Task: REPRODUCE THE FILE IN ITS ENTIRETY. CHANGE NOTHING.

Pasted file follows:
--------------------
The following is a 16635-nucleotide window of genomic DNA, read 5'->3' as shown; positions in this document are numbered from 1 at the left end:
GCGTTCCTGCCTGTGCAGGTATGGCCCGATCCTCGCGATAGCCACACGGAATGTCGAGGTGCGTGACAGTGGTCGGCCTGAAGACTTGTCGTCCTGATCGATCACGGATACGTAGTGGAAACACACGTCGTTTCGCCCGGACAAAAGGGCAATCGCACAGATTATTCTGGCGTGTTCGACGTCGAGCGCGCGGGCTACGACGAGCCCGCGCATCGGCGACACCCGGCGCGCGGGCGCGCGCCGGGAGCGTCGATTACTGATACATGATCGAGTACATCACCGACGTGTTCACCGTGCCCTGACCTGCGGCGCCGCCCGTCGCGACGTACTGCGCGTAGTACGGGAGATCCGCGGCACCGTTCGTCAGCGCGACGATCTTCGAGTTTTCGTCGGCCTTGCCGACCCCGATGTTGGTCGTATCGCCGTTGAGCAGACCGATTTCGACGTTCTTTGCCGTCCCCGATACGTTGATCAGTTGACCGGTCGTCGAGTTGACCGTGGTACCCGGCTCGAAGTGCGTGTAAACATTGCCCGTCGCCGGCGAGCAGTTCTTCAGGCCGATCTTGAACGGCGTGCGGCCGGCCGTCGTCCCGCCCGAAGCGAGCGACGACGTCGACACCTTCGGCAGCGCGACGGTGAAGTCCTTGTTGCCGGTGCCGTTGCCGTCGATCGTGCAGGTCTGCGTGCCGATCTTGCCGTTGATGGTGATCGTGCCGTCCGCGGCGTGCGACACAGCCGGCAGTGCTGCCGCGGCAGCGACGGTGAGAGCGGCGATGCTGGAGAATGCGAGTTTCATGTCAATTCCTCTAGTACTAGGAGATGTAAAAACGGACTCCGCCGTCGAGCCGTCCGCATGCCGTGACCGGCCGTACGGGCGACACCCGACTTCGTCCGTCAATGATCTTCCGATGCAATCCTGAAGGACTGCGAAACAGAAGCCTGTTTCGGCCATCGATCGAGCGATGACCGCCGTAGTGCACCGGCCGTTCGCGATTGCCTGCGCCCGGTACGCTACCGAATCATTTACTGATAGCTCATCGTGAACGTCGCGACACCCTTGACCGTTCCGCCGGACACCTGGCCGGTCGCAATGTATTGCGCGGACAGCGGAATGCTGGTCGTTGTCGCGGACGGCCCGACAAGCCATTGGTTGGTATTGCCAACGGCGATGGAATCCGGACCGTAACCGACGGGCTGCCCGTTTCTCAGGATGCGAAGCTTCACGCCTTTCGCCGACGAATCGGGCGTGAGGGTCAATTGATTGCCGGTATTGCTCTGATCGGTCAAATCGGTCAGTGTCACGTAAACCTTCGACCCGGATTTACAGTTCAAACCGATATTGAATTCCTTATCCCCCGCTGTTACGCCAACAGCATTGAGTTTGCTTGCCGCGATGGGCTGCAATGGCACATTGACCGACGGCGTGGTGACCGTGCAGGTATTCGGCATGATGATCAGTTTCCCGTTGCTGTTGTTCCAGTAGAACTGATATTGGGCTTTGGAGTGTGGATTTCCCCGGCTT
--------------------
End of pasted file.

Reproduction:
The following is a 16635-nucleotide window of genomic DNA, read 5'->3' as shown; positions in this document are numbered from 1 at the left end:
GCGTTCCTGCCTGTGCAGGTATGGCCCGATCCTCGCGATAGCCACACGGAATGTCGAGGTGCGTGACAGTGGTCGGCCTGAAGACTTGTCGTCCTGATCGATCACGGATACGTAGTGGAAACACACGTCGTTTCGCCCGGACAAAAGGGCAATCGCACAGATTATTCTGGCGTGTTCGACGTCGAGCGCGCGGGCTACGACGAGCCCGCGCATCGGCGACACCCGGCGCGCGGGCGCGCGCCGGGAGCGTCGATTACTGATACATGATCGAGTACATCACCGACGTGTTCACCGTGCCCTGACCTGCGGCGCCGCCCGTCGCGACGTACTGCGCGTAGTACGGGAGATCCGCGGCACCGTTCGTCAGCGCGACGATCTTCGAGTTTTCGTCGGCCTTGCCGACCCCGATGTTGGTCGTATCGCCGTTGAGCAGACCGATTTCGACGTTCTTTGCCGTCCCCGATACGTTGATCAGTTGACCGGTCGTCGAGTTGACCGTGGTACCCGGCTCGAAGTGCGTGTAAACATTGCCCGTCGCCGGCGAGCAGTTCTTCAGGCCGATCTTGAACGGCGTGCGGCCGGCCGTCGTCCCGCCCGAAGCGAGCGACGACGTCGACACCTTCGGCAGCGCGACGGTGAAGTCCTTGTTGCCGGTGCCGTTGCCGTCGATCGTGCAGGTCTGCGTGCCGATCTTGCCGTTGATGGTGATCGTGCCGTCCGCGGCGTGCGACACAGCCGGCAGTGCTGCCGCGGCAGCGACGGTGAGAGCGGCGATGCTGGAGAATGCGAGTTTCATGTCAATTCCTCTAGTACTAGGAGATGTAAAAACGGACTCCGCCGTCGAGCCGTCCGCATGCCGTGACCGGCCGTACGGGCGACACCCGACTTCGTCCGTCAATGATCTTCCGATGCAATCCTGAAGGACTGCGAAACAGAAGCCTGTTTCGGCCATCGATCGAGCGATGACCGCCGTAGTGCACCGGCCGTTCGCGATTGCCTGCGCCCGGTACGCTACCGAATCATTTACTGATAGCTCATCGTGAACGTCGCGACACCCTTGACCGTTCCGCCGGACACCTGGCCGGTCGCAATGTATTGCGCGGACAGCGGAATGCTGGTCGTTGTCGCGGACGGCCCGACAAGCCATTGGTTGGTATTGCCAACGGCGATGGAATCCGGACCGTAACCGACGGGCTGCCCGTTTCTCAGGATGCGAAGCTTCACGCCTTTCGCCGACGAATCGGGCGTGAGGGTCAATTGATTGCCGGTATTGCTCTGATCGGTCAAATCGGTCAGTGTCACGTAAACCTTCGACCCGGATTTACAGTTCAAACCGATATTGAATTCCTTATCCCCCGCTGTTACGCCAACAGCATTGAGTTTGCTTGCCGCGATGGGCTGCAATGGCACATTGACCGACGGCGTGGTGACCGTGCAGGTATTCGGCATGATGATCAGTTTCCCGTTGCTGTTGTTCCAGTAGAACTGATATTGGGCTTTGGAGTGTGGATTTCCCCGGCTT